• The Government has continued to invest in infrastructure and safety, particularly in London. 
  • Whilst the Cycle to Work initiative has been in place for some time now, awareness and participation grew significantly over those years.
  • Finally, we saw consistently warm and sunny summers in 2013 and 2014.

New cyclists look for entry level bicycles around the £200–300 mark and our fantastic Apollo and Carrera ranges meant Halfords was better positioned than most to benefit from this.

Looking forward we have confidence in the long-term growth potential of the cycling market, based on our understanding of the customer and macro factors, both economic and social. We anticipate that the Cycling market will grow by 3-5% per annum on average.

Our research has identified cyclists by how they use their bike and how often they use it, and although there are many subtleties in the segmentation, we broadly see three types of customers:

  • Those who use their bike for leisure; cycling with family and friends for light exercise
  • Those who commute
  • Those who are cycling for fitness and potentially entering competitions and cycling with clubs.

The fitness cyclists are not the only set who cycle frequently and are engaged or enthusiastic about cycling. Our research has revealed that many of the leisure cyclists are cycling just as often and are just as engaged.

Reflecting on the different customers, we know that we over-index in our share of cyclists riding for leisure purposes and conversely under-index with those who cycle for fitness or cycle in clubs. We know these groups behave and therefore spend differently, so we have a dual offering in cycling with Halfords and now Cycle Republic.

The total pool of people now cycling has increased and they are cycling more often and more miles than previously. We have confidence that those who are currently cycling will continue to do so. Our research shows that these more frequent cyclists replace their bikes more often; a large proportion of frequent cyclists plan to replace their bikes within the next year. Fitness cyclists are more likely to increase their bike spend the most, sometimes doubling it.  They are also the group that buy more PACs.

Our research also looked at those not cycling today and we were very encouraged by the proportion of them that intended to buy a bike in the near term.

In addition to understanding the customer we've also looked at future market drivers. We know that participation in the UK is still low and there is large scope for new entrants as well as increased spend from existing cyclists. Also, female participation is particularly low, but growing. This presents an opportunity for us because we know that an increase in female cyclists will also drive an increase in families and children taking up cycling. Furthermore, there is significant government support in London and in many other cities. For example, there are now four cycle super-highways in London and five more to come.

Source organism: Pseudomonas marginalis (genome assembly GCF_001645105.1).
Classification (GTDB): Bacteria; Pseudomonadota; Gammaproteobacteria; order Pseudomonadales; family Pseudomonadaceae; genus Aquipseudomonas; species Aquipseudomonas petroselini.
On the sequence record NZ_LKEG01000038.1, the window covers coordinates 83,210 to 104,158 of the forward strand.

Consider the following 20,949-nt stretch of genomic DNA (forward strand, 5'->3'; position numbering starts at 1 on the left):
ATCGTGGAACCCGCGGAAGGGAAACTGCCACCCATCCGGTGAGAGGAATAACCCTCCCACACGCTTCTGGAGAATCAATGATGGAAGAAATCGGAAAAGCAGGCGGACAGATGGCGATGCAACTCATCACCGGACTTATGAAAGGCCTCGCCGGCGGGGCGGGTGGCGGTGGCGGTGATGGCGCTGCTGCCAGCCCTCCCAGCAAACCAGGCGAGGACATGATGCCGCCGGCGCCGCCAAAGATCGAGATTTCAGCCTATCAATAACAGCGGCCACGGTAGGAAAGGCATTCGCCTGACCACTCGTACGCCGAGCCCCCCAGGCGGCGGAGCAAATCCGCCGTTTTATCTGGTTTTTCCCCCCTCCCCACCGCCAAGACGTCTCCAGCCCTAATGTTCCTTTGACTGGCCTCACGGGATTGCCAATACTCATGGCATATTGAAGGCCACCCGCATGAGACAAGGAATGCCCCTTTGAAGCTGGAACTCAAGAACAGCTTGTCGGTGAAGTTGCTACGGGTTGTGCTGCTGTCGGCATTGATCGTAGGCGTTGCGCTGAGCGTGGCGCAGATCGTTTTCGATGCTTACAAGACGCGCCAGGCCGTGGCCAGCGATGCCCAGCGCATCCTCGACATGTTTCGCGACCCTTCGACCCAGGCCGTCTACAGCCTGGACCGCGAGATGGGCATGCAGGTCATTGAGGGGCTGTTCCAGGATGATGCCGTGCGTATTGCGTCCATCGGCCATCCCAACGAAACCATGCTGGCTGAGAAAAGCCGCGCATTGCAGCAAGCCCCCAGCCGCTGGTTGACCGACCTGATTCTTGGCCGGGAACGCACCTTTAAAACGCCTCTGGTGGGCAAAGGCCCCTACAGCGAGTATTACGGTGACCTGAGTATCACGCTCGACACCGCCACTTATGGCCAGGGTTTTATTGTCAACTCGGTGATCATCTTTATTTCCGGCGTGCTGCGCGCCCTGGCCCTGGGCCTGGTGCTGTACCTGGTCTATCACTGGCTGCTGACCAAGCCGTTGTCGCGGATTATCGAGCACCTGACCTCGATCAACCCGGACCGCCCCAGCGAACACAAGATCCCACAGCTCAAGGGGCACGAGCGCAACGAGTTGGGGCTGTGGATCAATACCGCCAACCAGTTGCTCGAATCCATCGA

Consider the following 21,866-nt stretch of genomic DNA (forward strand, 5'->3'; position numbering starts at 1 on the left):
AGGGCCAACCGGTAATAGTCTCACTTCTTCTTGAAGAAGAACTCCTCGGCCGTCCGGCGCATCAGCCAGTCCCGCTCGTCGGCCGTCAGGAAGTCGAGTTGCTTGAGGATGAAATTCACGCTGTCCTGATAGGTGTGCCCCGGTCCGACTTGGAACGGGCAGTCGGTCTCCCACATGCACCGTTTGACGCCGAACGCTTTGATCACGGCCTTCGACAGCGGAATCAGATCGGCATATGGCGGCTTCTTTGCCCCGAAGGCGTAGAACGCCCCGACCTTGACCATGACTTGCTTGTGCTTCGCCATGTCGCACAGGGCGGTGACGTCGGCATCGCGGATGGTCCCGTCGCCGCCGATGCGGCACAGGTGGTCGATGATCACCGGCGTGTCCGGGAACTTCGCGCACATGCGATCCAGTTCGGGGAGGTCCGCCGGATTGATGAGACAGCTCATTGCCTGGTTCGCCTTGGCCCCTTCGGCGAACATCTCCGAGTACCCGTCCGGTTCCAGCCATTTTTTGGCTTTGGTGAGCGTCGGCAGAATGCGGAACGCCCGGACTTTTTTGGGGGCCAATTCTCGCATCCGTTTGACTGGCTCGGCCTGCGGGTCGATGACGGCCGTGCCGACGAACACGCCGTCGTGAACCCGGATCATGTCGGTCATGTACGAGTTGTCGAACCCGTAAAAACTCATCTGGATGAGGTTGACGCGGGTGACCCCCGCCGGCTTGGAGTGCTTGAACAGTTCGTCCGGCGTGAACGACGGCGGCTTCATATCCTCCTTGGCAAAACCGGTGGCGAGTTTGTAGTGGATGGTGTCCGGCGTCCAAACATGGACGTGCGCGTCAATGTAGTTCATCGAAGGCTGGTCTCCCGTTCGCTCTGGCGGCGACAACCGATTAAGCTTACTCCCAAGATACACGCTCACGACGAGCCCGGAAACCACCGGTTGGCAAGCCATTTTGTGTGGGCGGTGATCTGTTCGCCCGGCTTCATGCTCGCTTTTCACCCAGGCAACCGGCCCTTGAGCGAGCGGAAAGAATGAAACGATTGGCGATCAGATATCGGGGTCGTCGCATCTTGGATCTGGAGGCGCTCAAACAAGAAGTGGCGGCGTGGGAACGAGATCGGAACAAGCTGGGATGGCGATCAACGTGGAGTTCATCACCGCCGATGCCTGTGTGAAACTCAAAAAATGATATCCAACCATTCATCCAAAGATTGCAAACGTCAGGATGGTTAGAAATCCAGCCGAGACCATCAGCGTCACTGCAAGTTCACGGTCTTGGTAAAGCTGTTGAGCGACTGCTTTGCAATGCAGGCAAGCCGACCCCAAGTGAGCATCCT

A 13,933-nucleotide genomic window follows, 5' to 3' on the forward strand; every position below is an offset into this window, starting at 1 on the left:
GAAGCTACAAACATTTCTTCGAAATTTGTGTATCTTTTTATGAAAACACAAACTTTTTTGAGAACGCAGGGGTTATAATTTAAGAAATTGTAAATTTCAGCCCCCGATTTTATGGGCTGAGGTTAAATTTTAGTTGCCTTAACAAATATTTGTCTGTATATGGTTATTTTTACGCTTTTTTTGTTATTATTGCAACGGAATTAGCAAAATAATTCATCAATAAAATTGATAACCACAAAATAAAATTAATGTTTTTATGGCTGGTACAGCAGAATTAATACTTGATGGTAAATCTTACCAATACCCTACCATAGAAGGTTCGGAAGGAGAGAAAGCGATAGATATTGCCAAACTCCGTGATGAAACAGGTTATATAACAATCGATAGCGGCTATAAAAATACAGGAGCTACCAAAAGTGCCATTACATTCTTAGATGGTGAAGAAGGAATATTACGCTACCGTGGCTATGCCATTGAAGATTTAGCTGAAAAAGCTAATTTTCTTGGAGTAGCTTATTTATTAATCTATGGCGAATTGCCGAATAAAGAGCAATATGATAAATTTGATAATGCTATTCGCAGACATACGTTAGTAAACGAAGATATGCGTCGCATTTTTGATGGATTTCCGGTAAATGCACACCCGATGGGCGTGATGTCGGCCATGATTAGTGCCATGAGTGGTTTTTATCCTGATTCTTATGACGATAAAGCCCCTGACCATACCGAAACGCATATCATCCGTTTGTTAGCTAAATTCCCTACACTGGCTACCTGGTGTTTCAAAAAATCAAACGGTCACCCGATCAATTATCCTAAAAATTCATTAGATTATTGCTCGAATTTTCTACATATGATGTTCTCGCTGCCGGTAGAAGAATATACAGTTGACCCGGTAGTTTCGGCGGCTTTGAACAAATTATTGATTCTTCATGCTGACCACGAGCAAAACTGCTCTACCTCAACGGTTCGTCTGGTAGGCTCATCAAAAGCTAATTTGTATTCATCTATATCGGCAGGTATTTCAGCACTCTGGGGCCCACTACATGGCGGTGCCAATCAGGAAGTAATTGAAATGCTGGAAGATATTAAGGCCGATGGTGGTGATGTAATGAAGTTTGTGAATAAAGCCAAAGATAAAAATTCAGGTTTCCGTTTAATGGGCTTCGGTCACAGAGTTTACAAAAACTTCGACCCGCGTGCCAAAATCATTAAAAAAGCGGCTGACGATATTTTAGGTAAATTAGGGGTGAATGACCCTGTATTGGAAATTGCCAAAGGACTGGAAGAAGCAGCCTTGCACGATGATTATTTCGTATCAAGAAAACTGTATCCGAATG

Looking specifically at recent market performance, our analysis suggests that the market declined in the last 12 months, due to the reasons explained in the operational review. This decline was principally attributed to the summer of 2015. Since then we have observed a gradual stabilising of market conditions, notwithstanding that it may take some time to return to consistent growth and the weather continues to have an impact on the timing of customer purchase.

However we remain confident in the long-term growth prospects of the cycling market. Participation in the UK is still low and there is large scope for new cyclists as well as increased spend from existing cyclists. This is supported by significant government support in London and in many other cities, as well as consumer trends towards healthy activities.

A 'win-win' collaboration

We understand the fear many adults have of getting back on a bike after years out of the saddle so, to help, we partnered with British Cycling's Breeze network. British Cycling's Breeze network is the largest programme in Britain, designed specifically to get more women cycling. Led by women for women, Breeze is underpinned by an amazing network of volunteers — Breeze Champions — who organise local rides catering to all levels, from grassroots up.

The partnership is a 'win-win' collaboration, increasing the profile of British Cycling's Breeze network and supporting our appetite to grow women's cycling. In addition to promoting the network to customers on our website and through emails, in FY16 we piloted bike maintenance workshops in partnership with Breeze, with over 2,500 women attending and 97% saying they'd recommend the workshop to others. Later in the summer our cycle mechanic crew supported cycle events organised by Breeze, with a team of Halfords colleagues also taking part. The partnership has also provided the opportunity for colleagues to become Breeze champions too.

Breeze Cycling Case Study